Issue by: Rachel R. Ostrander
Johnson v. Raytheon
COURT OF APPEAL, SECOND DISTRICT, DIVISION 8, CALIFORNIA (MARCH 8, 2019)

In Johnson v. Raytheon Co., Inc., a subcontractor brought action an against a contractor and the hirer of the contractor for negligence and premises liability. The Superior Court of Los Angeles County granted summary judgment in defendants’ favor. Subcontractor appealed. The Second District Court of California affirmed, holding that the hirer was not liable under tort liability or premises liability, and the contractor owed no duty to the subcontractor because the injured employee failed to meet either the Hooker or the Kinsman exceptions.

Generally speaking, Privette v. Superior Court (1993) 5 Cal.4th 689, (Privette) held that when an employee of an independent contractor is hired to do dangerous work and suffers a work related injury, the employee cannot recover against the individual who retained the independent contractor. Id. at p. 692. This is subject to certain exceptions. Specifically, the Privette doctrine allows for liability when the hirer of the independent contractor retained control over safety conditions at the worksite, and negligently exercised that retained control in a manner which affirmatively contributed to the employee’s injuries. Hooker v. Department of Transportation (2002) 27 Cal.4th 198, 202 (Hooker). The second Privette exception was discussed in Kinsman v. Unocal Corp. (2005) 37 Cal.4th 659, (Kinsman). A landowner who hires an independent contractor may be liable to the contractor’s employee if that landowner knew, or should have known, of a latent or concealed preexisting hazardous condition on its property, the contractor did not know and could not have reasonably discovered this hazardous condition, and the landowner failed to warn the contractor about this condition. Id. at p. 664, fn.

In this case, plaintiff and appellant Laurence Johnson was seriously injured when he fell from a ladder at work. At the time, Johnson was employed by an independent contractor which provided maintenance engineering staff for defendant and respondent, the Raytheon Company, Inc. Raytheon was undergoing a renovation project of a water cooling tower on its premises. The prime contractor for the water cooling tower project was defendant and respondent Systems XT, Inc., with whom Raytheon had a contractual relationship. Two of Systems XT’s subcontractors were also defendants in the underlying action.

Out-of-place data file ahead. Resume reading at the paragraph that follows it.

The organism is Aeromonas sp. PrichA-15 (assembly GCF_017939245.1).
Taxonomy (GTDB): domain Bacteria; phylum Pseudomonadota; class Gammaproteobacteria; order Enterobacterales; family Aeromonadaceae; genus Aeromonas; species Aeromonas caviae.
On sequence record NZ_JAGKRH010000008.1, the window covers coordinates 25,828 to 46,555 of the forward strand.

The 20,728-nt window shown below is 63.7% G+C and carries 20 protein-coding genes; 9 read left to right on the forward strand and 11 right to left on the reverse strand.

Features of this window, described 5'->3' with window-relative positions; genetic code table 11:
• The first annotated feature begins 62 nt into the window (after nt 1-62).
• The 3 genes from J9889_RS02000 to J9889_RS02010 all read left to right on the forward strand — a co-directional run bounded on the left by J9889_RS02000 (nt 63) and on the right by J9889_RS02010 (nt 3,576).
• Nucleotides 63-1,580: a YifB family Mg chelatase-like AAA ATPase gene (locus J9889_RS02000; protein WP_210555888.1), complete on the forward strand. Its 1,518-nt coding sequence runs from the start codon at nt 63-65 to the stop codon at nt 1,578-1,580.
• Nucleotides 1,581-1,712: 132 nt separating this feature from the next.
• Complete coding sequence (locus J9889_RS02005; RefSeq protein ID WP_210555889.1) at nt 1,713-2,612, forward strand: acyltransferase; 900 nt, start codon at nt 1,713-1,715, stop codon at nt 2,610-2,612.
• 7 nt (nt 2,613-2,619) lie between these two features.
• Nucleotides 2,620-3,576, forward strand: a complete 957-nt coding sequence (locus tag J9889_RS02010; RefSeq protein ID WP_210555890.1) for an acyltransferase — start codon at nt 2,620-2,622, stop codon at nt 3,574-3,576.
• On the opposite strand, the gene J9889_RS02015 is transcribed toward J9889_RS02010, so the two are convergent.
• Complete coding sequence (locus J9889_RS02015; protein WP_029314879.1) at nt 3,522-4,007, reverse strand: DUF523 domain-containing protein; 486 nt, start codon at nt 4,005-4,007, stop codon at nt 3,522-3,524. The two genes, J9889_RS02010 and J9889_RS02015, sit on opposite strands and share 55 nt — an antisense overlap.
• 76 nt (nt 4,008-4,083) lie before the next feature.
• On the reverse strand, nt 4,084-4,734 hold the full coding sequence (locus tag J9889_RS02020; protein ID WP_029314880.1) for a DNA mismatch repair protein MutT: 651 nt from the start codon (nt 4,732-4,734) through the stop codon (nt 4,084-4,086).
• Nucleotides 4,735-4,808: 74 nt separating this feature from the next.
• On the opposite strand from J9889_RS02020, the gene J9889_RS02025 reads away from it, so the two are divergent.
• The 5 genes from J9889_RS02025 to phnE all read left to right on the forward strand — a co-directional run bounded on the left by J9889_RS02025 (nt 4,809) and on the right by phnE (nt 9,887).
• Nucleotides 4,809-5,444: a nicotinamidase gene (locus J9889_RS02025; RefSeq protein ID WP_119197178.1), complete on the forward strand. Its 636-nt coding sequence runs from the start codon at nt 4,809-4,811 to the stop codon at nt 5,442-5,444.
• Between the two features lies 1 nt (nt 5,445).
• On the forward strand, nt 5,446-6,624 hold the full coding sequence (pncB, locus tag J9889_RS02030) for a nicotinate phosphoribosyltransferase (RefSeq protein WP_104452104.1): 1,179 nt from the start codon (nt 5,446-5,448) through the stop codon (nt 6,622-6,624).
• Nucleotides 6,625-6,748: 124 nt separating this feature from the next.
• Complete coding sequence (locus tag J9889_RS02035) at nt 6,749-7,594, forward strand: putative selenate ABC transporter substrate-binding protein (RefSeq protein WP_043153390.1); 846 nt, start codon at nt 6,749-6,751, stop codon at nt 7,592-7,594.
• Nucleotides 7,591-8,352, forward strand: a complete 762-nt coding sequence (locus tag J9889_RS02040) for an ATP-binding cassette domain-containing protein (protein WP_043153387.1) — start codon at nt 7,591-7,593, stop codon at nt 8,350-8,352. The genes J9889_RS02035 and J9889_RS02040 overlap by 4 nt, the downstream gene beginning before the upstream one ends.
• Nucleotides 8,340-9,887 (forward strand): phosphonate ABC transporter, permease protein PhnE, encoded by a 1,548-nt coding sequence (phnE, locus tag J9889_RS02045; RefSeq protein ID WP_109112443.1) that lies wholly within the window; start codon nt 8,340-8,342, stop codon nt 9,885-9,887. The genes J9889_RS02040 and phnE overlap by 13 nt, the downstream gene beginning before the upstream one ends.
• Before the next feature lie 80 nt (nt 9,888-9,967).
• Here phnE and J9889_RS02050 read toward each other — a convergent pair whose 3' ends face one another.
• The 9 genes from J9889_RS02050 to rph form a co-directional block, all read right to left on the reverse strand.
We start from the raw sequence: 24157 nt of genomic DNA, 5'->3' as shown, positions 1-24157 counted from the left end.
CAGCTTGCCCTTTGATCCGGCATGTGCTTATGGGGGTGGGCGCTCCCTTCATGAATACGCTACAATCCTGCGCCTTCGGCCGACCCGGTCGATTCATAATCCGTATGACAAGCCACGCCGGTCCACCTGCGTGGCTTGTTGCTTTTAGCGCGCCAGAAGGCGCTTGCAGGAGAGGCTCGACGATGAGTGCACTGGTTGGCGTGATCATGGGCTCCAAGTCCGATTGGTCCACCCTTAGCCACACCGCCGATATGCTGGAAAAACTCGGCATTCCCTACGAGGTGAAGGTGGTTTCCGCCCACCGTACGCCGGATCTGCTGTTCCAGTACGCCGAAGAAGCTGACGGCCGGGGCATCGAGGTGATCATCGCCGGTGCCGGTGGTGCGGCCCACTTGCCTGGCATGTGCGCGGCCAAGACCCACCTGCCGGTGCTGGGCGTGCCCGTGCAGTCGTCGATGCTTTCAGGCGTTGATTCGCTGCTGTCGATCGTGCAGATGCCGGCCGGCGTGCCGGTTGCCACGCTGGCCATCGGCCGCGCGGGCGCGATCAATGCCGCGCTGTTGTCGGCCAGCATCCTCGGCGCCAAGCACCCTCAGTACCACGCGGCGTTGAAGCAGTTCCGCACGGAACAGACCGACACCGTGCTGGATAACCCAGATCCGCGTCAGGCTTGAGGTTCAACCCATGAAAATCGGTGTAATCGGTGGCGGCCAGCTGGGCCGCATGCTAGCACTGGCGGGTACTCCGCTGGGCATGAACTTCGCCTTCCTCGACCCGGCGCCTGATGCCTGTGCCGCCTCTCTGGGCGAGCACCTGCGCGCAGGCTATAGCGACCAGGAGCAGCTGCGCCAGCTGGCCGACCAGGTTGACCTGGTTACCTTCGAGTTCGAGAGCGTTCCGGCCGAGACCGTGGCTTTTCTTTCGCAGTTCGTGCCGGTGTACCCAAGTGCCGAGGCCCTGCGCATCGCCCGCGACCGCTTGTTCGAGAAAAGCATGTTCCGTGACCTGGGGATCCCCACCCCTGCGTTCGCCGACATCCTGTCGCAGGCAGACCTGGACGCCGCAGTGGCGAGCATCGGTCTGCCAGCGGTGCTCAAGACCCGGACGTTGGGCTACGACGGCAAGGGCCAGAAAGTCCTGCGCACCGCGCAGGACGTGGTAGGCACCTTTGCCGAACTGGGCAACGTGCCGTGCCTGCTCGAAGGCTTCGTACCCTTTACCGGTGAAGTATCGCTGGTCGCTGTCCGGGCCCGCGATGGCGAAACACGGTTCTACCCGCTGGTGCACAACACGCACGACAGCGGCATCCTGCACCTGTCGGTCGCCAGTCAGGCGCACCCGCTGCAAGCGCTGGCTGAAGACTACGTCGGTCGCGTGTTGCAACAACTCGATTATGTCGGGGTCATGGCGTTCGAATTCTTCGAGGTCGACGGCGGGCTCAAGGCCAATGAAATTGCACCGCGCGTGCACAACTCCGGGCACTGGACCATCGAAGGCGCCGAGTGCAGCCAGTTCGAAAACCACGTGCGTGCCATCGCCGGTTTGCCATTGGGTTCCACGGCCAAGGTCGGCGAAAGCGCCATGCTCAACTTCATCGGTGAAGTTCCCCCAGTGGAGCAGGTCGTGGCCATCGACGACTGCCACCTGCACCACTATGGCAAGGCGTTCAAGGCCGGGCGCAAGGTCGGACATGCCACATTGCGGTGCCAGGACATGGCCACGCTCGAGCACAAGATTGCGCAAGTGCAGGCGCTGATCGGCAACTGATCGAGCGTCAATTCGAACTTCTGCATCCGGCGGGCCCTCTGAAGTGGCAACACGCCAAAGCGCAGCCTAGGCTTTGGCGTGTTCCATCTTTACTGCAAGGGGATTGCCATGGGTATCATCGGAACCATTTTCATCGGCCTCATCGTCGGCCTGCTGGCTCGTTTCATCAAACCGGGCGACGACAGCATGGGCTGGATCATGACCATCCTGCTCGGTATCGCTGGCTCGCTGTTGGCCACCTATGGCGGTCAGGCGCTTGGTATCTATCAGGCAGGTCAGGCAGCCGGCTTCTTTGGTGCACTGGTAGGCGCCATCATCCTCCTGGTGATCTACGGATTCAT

The first is Brownco Construction Company, Inc. which was the concrete subcontractor, it left the unsafe partial extension ladder at the cooling tower wall. The second is Power Edge Solutions, Inc. The water cooling tower required constant electronic monitoring of its water level. Power Edge Solutions was the subcontractor which installed electronic monitors as the water cooling tower renovation project progressed. This is relevant because Johnson alleges the alarm to which he was responding was a false alarm, which only occurred due to Power Edge Solutions’ alleged faulty wiring of the water level monitor. Despite the fact that the appellant alleged the hirer’s liability was contractual, based on the terms of the contract between Raytheon and Systems XT, the Court found no liability for failure to meet one of the only two exceptions set forth under Hooker or Kinsman. Because Plaintiff could not show either exception applied, summary judgment was proper.

COMMENT

Johnson v. Raytheon Co. Inc., Makes clear and explicit that absent one of the narrow exceptions pursuant to the Kinsman or Hooker cases, there can be no liability for the hiring of an independent contractor when an employee of that independent contractor is injured, even where there is an express contractual relationship between the two. Contractors and their counsel will need to be wary of contract provisions which may seem to raise liability of hirers given this explicitly narrow construction of the Privette doctrine.

For a copy of the complete decision, see: B281411

Share this:

© 2018 LOW, BALL & LYNCH | DISCLAIMER | PRIVACY

CONNECT WITH US: